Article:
Merck’s $330 Million Writeoff Of Legacy Schering-Plough Saphris® (Asenapine) Assets: Predicted By “Salmon” & Me — In 2010


Since early 2009, my erstwhile, but lately translucent compatriot called “Salmon” and I had predicted either that (1) asenapine would not win FDA apprval, or (2) whenever it did, it would never become a blockbuster antipsychotic drug — even though then-CEO (at legacy Schering-Plough) Fast Fred Hassan was touting it as one of his five stars for the future. [Right along, Sycrest® was being sold in the EU — in small quantity — as the brand name for asenapine, in the euro zone.]

And so, now Merck is required to charge off yet more of the $41 billion it paid for Mr. Hassan’s pig in a poke pipeline. That is unfortunate — and could have been mostly avoided with more unbiased diligence reviews — and corresponding merger price reduction demands, from the Merck negotiating team. And as we all now know, Fred Hassan would have had no choice but to agree, because over 60 percent of his company’s profitability was dependent on Vytorin® — which was looking like a very expensive placebo, by then (and I would argue — even now). From Merck’s SEC Form 10-Q, just filed Thursday (at pages 20 and 36), then:

. . . .During the second quarter and first six months of 2013, the Company recorded an intangible asset impairment charge of $330 million within Materials and production costs related to Saphris/Sycrest. During the second quarter, the Company reduced cash flow projections for Saphris/Sycrest as a result of reduced expectations in international markets and in the United States. These revisions to cash flows indicated that the Saphris/Sycrest intangible asset value was not recoverable on an undiscounted cash flows basis. Utilizing market participant assumptions, and considering several different scenarios, the Company concluded that its best estimate of the current fair value of the intangible asset related to Saphris/Sycrest was approximately $170 million, which resulted in the recognition of an impairment charge. . . .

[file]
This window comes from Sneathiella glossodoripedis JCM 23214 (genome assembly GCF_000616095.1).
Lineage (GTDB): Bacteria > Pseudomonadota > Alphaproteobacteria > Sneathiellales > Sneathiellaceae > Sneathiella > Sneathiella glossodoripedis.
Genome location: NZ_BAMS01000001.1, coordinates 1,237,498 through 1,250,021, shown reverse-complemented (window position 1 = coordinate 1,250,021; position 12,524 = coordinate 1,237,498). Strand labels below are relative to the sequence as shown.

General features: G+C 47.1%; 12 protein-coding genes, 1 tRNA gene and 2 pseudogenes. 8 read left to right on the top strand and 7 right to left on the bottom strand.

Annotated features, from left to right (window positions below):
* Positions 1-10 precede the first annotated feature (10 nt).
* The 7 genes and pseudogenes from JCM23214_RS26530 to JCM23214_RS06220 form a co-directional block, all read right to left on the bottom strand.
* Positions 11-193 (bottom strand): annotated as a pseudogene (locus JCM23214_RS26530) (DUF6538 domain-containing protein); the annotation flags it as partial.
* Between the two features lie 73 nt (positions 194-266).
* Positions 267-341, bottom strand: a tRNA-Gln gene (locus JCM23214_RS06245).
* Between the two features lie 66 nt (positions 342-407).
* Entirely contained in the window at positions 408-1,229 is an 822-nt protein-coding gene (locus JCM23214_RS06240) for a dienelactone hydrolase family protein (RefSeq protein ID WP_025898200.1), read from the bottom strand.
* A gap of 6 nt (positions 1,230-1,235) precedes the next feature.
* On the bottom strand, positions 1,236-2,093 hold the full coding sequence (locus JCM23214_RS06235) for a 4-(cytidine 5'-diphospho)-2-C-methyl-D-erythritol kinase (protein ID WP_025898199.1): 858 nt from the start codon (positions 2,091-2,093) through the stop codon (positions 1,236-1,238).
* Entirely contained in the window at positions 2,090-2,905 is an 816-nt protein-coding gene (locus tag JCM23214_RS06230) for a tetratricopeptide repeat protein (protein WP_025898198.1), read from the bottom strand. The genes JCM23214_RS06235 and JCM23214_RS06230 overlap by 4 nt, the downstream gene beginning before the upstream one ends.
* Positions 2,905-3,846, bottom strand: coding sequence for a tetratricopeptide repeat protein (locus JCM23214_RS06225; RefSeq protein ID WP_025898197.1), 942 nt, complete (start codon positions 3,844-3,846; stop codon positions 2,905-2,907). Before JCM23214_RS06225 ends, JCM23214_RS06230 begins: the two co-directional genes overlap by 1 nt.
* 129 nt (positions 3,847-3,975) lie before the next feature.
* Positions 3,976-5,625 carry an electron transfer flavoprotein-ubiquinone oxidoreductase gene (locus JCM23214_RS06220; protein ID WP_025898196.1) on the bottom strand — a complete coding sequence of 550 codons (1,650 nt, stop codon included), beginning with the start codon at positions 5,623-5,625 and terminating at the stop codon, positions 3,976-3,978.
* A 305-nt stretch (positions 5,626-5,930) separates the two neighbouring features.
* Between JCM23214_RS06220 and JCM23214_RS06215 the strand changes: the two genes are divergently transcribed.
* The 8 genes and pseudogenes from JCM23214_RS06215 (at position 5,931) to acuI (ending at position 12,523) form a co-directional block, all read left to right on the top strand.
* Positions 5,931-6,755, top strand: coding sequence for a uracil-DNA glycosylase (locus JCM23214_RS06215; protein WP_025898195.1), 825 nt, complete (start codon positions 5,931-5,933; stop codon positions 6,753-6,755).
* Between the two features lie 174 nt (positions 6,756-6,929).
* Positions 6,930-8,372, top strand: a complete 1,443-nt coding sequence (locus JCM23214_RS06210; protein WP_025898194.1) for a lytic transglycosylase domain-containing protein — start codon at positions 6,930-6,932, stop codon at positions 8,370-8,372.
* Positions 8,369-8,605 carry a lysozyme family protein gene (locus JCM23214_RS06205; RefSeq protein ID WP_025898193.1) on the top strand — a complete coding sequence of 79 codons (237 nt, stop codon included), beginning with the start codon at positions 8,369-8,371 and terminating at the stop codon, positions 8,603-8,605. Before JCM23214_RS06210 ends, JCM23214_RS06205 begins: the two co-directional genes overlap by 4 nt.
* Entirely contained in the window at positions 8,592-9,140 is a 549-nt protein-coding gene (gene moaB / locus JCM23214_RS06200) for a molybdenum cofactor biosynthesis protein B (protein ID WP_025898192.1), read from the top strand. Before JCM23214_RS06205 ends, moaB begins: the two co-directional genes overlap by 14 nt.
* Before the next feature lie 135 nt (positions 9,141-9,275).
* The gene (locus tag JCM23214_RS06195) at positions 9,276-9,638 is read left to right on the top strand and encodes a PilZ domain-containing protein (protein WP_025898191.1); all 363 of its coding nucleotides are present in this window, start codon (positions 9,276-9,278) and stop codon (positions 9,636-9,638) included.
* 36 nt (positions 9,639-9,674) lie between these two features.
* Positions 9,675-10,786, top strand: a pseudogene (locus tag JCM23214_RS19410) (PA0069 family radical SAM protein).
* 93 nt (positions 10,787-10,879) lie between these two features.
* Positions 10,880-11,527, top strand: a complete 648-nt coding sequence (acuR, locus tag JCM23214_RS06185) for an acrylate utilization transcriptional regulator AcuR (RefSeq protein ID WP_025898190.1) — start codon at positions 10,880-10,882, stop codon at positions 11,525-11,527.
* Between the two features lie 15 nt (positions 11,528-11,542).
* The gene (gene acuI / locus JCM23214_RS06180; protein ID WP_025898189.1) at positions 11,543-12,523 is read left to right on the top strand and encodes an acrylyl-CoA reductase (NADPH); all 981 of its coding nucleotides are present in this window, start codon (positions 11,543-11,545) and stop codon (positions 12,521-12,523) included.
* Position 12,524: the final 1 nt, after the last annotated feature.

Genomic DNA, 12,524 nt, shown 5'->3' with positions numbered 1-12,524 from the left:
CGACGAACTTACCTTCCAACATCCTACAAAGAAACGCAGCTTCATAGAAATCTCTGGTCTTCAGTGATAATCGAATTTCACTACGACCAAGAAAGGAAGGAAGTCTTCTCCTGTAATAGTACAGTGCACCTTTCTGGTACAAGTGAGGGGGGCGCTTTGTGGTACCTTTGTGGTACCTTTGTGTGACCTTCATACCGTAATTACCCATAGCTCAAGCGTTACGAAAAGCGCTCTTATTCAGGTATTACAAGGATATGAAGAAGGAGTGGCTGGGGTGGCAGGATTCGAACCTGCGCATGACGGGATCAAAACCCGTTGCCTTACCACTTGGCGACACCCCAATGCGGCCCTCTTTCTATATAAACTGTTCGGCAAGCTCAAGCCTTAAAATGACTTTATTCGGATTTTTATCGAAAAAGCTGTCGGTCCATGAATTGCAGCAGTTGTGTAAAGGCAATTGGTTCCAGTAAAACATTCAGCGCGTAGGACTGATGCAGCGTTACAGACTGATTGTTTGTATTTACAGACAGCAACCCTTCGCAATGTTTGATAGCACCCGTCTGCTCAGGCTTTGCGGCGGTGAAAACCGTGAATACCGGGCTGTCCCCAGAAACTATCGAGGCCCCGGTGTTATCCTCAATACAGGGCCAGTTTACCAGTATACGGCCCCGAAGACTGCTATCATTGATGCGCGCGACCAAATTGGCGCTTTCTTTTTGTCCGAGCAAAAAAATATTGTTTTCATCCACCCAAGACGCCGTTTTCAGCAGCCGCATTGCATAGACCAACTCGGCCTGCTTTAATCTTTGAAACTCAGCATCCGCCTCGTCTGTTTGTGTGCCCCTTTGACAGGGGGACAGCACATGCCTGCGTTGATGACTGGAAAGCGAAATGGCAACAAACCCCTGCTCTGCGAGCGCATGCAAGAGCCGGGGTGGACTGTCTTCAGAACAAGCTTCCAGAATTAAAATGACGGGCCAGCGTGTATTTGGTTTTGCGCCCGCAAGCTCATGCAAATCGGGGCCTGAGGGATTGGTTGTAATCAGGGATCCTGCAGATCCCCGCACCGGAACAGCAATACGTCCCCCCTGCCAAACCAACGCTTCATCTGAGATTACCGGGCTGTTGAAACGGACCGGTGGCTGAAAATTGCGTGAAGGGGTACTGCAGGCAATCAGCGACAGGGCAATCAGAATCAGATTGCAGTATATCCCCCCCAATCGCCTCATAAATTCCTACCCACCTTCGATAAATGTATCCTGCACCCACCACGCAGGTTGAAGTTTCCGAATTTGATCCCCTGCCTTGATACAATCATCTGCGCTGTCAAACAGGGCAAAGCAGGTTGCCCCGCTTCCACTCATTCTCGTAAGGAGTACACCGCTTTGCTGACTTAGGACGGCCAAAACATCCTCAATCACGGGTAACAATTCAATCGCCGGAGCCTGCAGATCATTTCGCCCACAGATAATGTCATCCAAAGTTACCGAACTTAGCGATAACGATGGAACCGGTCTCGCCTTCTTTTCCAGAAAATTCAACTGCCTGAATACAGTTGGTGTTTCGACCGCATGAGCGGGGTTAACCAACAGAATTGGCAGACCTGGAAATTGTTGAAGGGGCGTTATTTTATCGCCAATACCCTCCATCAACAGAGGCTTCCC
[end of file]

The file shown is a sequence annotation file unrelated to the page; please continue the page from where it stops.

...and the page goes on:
In 2009, the FDA approved Saphris (asenapine), an antipsychotic indicated for the treatment of schizophrenia and bipolar I disorder in adults. In 2010, asenapine, sold under the brand name Sycrest, received marketing approval in the European Union (“EU”) for the treatment of bipolar I disorder in adults. In 2010, Merck and H. Lundbeck A/S (“Lundbeck”) announced a worldwide commercialization agreement for Sycrest sublingual tablets (5 mg, 10 mg). Under the terms of the agreement, Lundbeck paid a fee and makes product supply payments in exchange for exclusive commercial rights to Sycrest in all markets outside the United States, China and Japan. Merck’s sales of Saphris were $42 million and $43 million in the second quarter of 2013 and 2012, respectively, and were $73 million and $83 million in the first six months of 2013 and 2012, respectively. During the second quarter, the Company reduced cash flow projections for Saphris/Sycrest as a result of reduced expectations in international markets and in the United States. These revisions to cash flows indicated that the Saphris/Sycrest intangible asset value was not recoverable on an undiscounted cash flows basis. Utilizing market participant assumptions, and considering several different scenarios, the Company concluded that its best estimate of the current fair value of the intangible asset related to Saphris/Sycrest was approximately $170 million, which resulted in the recognition of an impairment charge of $330 million during the second quarter and first six months of 2013, which is reflected within Materials and production costs. . . .

That means it was on the books at $500 million prior to the $330 million writedown.



And yes, at the end of the day, $330 million in impairments are scarcely material to Merck. But the idea that Saphris was supposed to be a $2 billion or $3 billion juggernaut for New Merck, on an annual basis. . . well, that delta — of around $1.7 to $2.7 billion in annual sales? That is — and was — material. From the negotiating team at Merck, then: “thanks yet again, Fast Fred!”



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